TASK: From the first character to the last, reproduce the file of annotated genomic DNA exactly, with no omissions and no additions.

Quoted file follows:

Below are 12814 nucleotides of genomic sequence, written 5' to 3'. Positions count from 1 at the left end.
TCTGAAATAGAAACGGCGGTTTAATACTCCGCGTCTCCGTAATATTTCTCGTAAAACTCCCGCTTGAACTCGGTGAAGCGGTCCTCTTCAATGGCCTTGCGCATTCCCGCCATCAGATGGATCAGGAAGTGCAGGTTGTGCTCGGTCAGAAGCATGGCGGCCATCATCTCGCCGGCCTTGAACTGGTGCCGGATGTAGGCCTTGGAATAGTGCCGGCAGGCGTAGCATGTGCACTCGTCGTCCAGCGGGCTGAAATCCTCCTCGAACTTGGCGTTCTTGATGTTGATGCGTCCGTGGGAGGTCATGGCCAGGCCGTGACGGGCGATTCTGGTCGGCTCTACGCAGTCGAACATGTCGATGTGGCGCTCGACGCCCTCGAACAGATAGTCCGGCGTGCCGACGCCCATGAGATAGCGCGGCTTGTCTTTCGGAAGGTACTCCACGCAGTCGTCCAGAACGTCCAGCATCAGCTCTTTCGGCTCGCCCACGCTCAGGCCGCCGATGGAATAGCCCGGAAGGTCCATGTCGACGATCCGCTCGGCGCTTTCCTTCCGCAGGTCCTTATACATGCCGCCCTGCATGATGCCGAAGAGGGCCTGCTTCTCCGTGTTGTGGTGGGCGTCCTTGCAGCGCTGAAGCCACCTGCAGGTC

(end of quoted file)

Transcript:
Below are 12814 nucleotides of genomic sequence, written 5' to 3'. Positions count from 1 at the left end.
TCTGAAATAGAAACGGCGGTTTAATACTCCGCGTCTCCGTAATATTTCTCGTAAAACTCCCGCTTGAACTCGGTGAAGCGGTCCTCTTCAATGGCCTTGCGCATTCCCGCCATCAGATGGATCAGGAAGTGCAGGTTGTGCTCGGTCAGAAGCATGGCGGCCATCATCTCGCCGGCCTTGAACTGGTGCCGGATGTAGGCCTTGGAATAGTGCCGGCAGGCGTAGCATGTGCACTCGTCGTCCAGCGGGCTGAAATCCTCCTCGAACTTGGCGTTCTTGATGTTGATGCGTCCGTGGGAGGTCATGGCCAGGCCGTGACGGGCGATTCTGGTCGGCTCTACGCAGTCGAACATGTCGATGTGGCGCTCGACGCCCTCGAACAGATAGTCCGGCGTGCCGACGCCCATGAGATAGCGCGGCTTGTCTTTCGGAAGGTACTCCACGCAGTCGTCCAGAACGTCCAGCATCAGCTCTTTCGGCTCGCCCACGCTCAGGCCGCCGATGGAATAGCCCGGAAGGTCCATGTCGACGATCCGCTCGGCGCTTTCCTTCCGCAGGTCCTTATACATGCCGCCCTGCATGATGCCGAAGAGGGCCTGCTTCTCCGTGTTGTGGTGGGCGTCCTTGCAGCGCTGAAGCCACCTGCAGGTC